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Modeling Luxury Consumption: An Inter-Income Classes Study of Demand Dynamics and Social Behaviors


  • Anaïs Carlin

    (University of Nice Sophia Antipolis, France


In this paper we develop an agent-based model of conspicuous consumption built on well-established social behaviours. The process of preference formation, based on imitation and differentiation under cognitive limitations, endogenously generates class-specific consumption profiles. Considering consumption as competition among households to obtain social recognition, we find that low levels of 'social competition' increases individual well-being. Especially, the desire to imitate 'social models' of consumption appears as the main determinant of individual well-being dynamics. According to the model, public policies, when aiming to reduce income inequality, are efficient for increasing 'subjective well-being' in the economy, however, well-being improvements are low when demonstration effects and consumption standards are high.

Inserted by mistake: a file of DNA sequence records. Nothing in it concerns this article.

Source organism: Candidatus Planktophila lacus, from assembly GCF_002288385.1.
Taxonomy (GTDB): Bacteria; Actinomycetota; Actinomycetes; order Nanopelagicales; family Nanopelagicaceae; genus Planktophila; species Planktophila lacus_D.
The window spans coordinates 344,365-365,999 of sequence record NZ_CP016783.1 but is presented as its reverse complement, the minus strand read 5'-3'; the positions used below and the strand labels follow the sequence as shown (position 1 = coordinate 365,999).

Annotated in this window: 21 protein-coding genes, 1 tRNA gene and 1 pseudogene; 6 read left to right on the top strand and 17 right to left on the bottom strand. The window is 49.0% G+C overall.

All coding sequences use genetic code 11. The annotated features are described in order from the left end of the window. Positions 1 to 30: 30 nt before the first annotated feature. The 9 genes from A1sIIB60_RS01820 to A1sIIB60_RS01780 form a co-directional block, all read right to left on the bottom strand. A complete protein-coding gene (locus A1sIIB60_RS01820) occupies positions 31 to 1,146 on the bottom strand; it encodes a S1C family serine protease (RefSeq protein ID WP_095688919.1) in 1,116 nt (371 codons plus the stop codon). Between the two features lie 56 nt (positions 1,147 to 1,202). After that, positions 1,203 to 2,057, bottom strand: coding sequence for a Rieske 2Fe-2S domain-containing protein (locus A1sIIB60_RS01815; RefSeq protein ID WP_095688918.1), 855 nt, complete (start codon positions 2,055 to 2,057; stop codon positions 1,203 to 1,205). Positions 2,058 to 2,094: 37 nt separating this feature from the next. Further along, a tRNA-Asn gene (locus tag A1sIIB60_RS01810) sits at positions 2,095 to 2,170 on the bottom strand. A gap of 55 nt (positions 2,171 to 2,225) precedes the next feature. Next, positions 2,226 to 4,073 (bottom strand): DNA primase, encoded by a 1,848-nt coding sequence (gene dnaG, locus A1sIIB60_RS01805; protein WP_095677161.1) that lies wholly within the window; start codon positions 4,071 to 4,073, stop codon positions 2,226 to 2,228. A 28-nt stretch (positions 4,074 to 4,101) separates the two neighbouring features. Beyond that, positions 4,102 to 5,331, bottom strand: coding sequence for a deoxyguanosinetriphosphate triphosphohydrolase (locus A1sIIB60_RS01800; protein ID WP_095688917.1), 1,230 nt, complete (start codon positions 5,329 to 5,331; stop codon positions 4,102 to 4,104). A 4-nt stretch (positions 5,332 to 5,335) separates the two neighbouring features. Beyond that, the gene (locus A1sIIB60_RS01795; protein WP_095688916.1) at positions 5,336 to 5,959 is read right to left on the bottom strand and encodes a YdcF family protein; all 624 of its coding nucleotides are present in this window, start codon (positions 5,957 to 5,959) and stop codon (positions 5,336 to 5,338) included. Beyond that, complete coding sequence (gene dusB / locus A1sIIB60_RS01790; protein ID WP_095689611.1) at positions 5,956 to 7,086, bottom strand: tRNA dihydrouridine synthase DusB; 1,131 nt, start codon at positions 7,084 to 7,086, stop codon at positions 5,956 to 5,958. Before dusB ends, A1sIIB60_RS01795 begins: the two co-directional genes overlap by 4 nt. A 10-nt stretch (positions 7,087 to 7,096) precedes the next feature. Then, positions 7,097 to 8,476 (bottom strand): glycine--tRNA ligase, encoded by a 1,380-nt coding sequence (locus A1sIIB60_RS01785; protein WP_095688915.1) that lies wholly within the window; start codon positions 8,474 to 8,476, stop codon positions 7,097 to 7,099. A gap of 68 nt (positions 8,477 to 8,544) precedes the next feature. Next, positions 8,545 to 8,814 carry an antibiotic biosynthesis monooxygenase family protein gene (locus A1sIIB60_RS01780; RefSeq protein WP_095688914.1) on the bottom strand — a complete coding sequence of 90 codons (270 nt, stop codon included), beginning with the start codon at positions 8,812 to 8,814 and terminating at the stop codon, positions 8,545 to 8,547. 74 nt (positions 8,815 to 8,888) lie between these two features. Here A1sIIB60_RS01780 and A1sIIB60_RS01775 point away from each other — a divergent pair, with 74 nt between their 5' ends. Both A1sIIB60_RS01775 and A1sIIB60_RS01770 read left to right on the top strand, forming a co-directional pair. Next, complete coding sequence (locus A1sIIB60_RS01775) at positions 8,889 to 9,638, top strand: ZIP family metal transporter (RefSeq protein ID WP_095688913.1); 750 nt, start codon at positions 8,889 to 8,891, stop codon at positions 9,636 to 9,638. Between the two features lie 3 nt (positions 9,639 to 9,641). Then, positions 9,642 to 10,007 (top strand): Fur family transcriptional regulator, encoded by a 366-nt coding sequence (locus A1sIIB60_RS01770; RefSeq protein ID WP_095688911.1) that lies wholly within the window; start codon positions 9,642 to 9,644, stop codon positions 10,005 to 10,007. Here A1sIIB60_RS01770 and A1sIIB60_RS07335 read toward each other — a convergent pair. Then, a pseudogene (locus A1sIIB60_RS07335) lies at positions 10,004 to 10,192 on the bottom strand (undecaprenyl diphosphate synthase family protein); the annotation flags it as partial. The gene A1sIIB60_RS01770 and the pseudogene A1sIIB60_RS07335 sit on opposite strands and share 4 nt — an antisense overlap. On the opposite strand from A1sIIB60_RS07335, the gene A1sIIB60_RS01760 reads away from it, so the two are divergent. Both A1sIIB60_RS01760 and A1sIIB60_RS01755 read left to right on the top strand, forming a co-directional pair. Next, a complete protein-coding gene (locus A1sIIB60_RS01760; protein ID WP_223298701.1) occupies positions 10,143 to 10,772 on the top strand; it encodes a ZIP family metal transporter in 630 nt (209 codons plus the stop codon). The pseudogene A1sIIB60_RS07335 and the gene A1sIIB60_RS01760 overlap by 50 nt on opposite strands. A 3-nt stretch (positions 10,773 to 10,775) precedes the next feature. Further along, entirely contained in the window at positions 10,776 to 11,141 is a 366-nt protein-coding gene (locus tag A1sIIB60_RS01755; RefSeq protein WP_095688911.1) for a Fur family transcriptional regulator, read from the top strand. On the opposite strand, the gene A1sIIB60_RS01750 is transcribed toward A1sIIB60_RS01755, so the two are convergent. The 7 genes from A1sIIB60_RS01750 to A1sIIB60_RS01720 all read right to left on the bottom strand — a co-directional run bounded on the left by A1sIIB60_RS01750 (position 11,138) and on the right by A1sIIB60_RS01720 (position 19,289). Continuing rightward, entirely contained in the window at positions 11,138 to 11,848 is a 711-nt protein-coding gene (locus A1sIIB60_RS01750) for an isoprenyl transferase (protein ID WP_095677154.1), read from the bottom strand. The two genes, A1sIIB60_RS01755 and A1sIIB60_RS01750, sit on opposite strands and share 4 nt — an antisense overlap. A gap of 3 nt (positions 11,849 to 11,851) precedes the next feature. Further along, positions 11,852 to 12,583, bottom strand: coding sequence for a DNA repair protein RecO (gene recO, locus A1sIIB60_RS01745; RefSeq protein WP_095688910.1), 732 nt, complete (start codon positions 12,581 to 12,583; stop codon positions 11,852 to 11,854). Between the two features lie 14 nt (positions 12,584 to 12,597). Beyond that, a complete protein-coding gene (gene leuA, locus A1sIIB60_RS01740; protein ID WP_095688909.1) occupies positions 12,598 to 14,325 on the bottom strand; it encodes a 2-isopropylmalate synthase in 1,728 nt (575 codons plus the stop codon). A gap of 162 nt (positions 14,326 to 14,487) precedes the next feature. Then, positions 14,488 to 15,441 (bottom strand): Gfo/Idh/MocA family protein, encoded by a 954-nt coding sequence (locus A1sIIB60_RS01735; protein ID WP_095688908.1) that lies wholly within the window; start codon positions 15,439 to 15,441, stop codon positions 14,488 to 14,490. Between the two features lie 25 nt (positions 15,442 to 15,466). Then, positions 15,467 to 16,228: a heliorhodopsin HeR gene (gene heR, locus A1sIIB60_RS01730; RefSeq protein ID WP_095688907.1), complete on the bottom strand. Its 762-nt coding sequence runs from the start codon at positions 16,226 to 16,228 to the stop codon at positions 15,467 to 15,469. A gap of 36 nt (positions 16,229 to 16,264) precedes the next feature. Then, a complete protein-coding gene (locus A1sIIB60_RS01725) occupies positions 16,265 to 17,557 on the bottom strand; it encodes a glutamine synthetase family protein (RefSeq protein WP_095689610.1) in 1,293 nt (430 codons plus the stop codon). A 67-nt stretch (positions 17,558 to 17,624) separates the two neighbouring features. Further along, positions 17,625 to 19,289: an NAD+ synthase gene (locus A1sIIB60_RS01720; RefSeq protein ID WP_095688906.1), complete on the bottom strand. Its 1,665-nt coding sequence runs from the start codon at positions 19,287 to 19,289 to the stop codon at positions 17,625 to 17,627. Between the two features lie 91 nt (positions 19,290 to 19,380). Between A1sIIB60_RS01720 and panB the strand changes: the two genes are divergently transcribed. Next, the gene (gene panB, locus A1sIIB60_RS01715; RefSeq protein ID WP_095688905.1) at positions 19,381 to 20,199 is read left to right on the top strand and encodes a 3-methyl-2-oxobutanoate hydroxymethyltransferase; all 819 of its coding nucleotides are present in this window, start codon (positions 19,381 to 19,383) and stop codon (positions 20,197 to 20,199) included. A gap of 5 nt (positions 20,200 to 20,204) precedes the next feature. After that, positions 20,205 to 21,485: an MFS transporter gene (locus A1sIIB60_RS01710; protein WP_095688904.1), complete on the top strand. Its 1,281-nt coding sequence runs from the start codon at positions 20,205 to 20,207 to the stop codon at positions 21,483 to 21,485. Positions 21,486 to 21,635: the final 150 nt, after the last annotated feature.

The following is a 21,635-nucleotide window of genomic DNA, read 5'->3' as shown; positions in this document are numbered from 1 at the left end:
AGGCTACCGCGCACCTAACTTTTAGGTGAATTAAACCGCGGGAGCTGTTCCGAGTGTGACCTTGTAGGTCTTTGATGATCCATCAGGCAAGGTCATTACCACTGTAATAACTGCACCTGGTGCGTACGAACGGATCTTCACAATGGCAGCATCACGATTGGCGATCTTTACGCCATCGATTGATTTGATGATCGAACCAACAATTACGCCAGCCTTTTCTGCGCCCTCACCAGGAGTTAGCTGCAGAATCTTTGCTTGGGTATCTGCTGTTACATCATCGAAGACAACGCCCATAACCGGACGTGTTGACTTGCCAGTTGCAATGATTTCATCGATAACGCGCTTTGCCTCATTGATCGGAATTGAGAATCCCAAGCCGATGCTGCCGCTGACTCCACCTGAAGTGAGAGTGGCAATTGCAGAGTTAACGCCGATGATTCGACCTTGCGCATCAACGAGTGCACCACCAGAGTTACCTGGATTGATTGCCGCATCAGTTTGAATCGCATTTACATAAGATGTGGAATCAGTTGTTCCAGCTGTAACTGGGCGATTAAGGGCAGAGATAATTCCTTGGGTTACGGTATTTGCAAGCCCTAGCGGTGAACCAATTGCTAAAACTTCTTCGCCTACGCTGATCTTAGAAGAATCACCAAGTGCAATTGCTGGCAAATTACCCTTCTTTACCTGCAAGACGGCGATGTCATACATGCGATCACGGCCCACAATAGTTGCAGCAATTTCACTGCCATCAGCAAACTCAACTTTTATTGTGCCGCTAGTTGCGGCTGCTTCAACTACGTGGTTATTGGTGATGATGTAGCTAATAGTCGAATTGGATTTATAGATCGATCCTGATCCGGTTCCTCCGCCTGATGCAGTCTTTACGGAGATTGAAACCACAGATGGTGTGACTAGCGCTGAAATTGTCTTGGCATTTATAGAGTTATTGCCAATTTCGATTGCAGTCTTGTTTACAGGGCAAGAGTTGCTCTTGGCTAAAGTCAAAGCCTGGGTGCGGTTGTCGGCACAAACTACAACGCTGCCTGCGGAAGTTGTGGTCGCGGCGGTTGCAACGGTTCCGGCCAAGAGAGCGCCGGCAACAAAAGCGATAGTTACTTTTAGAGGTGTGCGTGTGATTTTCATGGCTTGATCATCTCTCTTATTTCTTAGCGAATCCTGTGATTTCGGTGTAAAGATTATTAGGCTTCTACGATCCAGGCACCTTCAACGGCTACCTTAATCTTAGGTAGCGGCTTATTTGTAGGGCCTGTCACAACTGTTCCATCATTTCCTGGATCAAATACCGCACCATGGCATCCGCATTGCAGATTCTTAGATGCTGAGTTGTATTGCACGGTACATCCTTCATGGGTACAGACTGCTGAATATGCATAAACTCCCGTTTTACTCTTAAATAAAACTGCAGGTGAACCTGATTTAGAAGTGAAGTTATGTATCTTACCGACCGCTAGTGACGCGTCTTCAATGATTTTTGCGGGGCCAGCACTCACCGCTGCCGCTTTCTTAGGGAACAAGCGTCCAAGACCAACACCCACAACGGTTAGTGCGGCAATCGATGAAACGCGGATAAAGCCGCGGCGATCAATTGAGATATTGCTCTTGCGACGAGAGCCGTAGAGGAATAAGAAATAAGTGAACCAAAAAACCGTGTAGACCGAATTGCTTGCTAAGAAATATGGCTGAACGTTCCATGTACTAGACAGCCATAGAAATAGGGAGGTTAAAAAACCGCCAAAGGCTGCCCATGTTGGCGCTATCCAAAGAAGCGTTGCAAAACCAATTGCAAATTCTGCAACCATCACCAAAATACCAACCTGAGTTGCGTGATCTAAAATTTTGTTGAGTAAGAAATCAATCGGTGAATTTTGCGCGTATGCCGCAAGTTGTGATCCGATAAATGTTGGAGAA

Suggested Citation

  • Anaïs Carlin, 2013. "Modeling Luxury Consumption: An Inter-Income Classes Study of Demand Dynamics and Social Behaviors," GREDEG Working Papers 2013-13, Groupe de REcherche en Droit, Economie, Gestion (GREDEG CNRS), University of Nice Sophia Antipolis, revised May 2014.
  • Handle: RePEc:gre:wpaper:2013-13

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    References listed on IDEAS

    1. Andreas Chai & Alessio Moneta, 2010. "Retrospectives: Engel Curves," Journal of Economic Perspectives, American Economic Association, vol. 24(1), pages 225-240, Winter.
    2. Marco Valente, 2012. "Evolutionary demand: a model for boundedly rational consumers," Journal of Evolutionary Economics, Springer, vol. 22(5), pages 1029-1080, November.
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    More about this item


    Preference formation; Conspicuous consumption; Agent-based model; Income inequality; Social behaviors;

    JEL classification:

    • B52 - Schools of Economic Thought and Methodology - - Current Heterodox Approaches - - - Historical; Institutional; Evolutionary
    • D01 - Microeconomics - - General - - - Microeconomic Behavior: Underlying Principles
    • D11 - Microeconomics - - Household Behavior - - - Consumer Economics: Theory

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